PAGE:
Icons & Innovators
Augie Nieto revolutionized fitness when he brought cardio onto the gym scene nearly 30 years ago. Now, after his diagnosis of ALS, his fight for health is personal.
Few people have influenced the fitness industry as dramatically as renowned entrepreneur Augie Nieto, the founder and retired chief executive of Life Fitness Inc. A once-chubby teen, he opened a gym while still in college, then bought the marketing rights to Lifecycle exercise bikes, which he sold door-to-door to health clubs while on a road trip in a motor home. Today, Life Fitness, which Nieto sold to the Brunswick Corporation for $310 million in 1997, is the largest commercial fitness equipment provider in the world.
A robust lifelong adventurer with a penchant for fast-paced hobbies such as race cars, scuba diving and Arctic snowmobiling, Nieto found that he was struggling to lift weights, and he fell while water-skiing in Vietnam’s Mekong Delta several years ago. At the age of 47, in March 2005, he was diagnosed with amyotrophic lateral sclerosis, more commonly known as ALS, or Lou Gehrig’s disease. ALS destroys the nerve cells controlling muscles, resulting in complete paralysis. Survival is typically 2–5 years after diagnosis, and no cure exists.
Nieto recalls there was “denial, then anger, then you get ready to fight.” And that’s exactly what he’s doing. He founded Augie’s Quest (www.augiesquest.org) to raise funds, and turned to the Muscular Dystrophy Association (MDA), one of the biggest funders of ALS research. His goal was to put a human face on ALS by going through the transformation as an ALS patient in public, not in private. Nieto, and his wife, Lynne, are co-chairpersons of the ALS Division of the Muscular Dystrophy Association.
Nieto was featured on NBC’s Today show in a series on heroes; received the International Humanitarian Award from the Young Presidents’ Organization; and set an MDA fundraising record for a first-time event, raising more than $1 million in a single night. Much of the money raised is dedicated to a hunt for ALS-related genes, using such technology as new machines that sift through DNA at lightning speed to identify genetic markers. (Similar, privately funded gene quests are underway for other diseases, including autism, Parkinson’s disease and Alzheimer’s.)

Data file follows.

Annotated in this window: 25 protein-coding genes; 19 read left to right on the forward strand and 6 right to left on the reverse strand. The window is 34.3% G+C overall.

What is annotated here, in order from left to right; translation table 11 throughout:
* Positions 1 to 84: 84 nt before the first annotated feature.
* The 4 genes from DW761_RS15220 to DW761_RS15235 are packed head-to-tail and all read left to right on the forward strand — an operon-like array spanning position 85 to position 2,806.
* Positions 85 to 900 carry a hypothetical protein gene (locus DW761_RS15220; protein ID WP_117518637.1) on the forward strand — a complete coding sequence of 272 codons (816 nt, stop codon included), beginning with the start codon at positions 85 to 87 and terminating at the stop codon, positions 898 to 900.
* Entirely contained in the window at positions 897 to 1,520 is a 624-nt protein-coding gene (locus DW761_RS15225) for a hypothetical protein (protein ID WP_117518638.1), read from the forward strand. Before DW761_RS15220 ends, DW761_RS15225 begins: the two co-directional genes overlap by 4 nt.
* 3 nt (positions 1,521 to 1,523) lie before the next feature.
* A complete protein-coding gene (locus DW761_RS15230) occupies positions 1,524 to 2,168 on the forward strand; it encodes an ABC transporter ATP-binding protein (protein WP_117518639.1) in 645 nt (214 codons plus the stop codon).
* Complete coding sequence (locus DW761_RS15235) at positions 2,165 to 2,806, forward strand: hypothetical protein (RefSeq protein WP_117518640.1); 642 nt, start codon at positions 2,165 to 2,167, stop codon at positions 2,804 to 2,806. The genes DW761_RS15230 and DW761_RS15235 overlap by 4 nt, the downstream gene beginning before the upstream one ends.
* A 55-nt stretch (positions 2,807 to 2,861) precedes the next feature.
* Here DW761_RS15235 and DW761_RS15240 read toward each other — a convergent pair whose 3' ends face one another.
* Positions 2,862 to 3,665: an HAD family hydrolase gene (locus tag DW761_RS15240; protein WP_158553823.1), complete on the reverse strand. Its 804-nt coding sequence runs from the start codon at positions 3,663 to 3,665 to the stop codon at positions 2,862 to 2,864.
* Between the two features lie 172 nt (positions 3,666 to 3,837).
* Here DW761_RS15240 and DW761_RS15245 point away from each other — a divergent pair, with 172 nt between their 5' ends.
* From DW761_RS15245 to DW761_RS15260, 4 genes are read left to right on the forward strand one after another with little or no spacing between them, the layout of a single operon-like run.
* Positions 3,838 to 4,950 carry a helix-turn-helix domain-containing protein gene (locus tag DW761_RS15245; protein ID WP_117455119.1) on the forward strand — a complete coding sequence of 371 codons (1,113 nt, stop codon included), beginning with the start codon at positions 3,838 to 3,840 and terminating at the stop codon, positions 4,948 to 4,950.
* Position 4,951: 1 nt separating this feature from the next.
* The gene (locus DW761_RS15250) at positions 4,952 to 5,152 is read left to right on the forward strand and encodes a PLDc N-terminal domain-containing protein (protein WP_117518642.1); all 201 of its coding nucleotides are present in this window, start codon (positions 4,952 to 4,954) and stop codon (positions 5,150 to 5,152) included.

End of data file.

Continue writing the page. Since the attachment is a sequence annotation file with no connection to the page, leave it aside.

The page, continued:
“I am on a new quest,” says Nieto. “It’s not unlike the early days at Life Fitness. There were so many people who did not believe in the possibility of fitness for the masses. There is the same mindset in the scientific community about the prospect of finding a cure. You have to set achievable targets, accomplish them, and then celebrate your victory.”
Nieto likens his medical research efforts to farming. “In business, seed planting is the true blank paper R&D. The cultivating is picking the best seedlings and nurturing them. Harvesting allows you to reap the benefits of your efforts. When you cut open an apple, you don’t know the potential of the seeds until you plant them—but those seeds are capable of providing endless supplies of fruit. We believe the fundamental research that we are doing will affect all neuromuscular diseases in the future.”
Nieto’s primary focus right now, in addition to his ALS work, is enjoying time with his wife and four children. He has always believed that “the customer has all the answers,” and that the way to personal and professional success is through good relationships. “I learned this lesson in Tibet. When you have your first cup of tea with a Tibetan, you are a stranger. When you have your second cup of tea, you become an honored guest. When you take the time to have three cups of tea, you are family, and for family they will do anything. Take the time to build a relationship, and you will be treated like family.”
Augie Nieto will be presented with the 2007 IDEA Lifetime Achievement Award at the IDEA World Fitness Convention® opening ceremonies on July 6 in San Diego. If you would like to make a donation to Augie’s Quest, please go to www.augiesquest.com for details.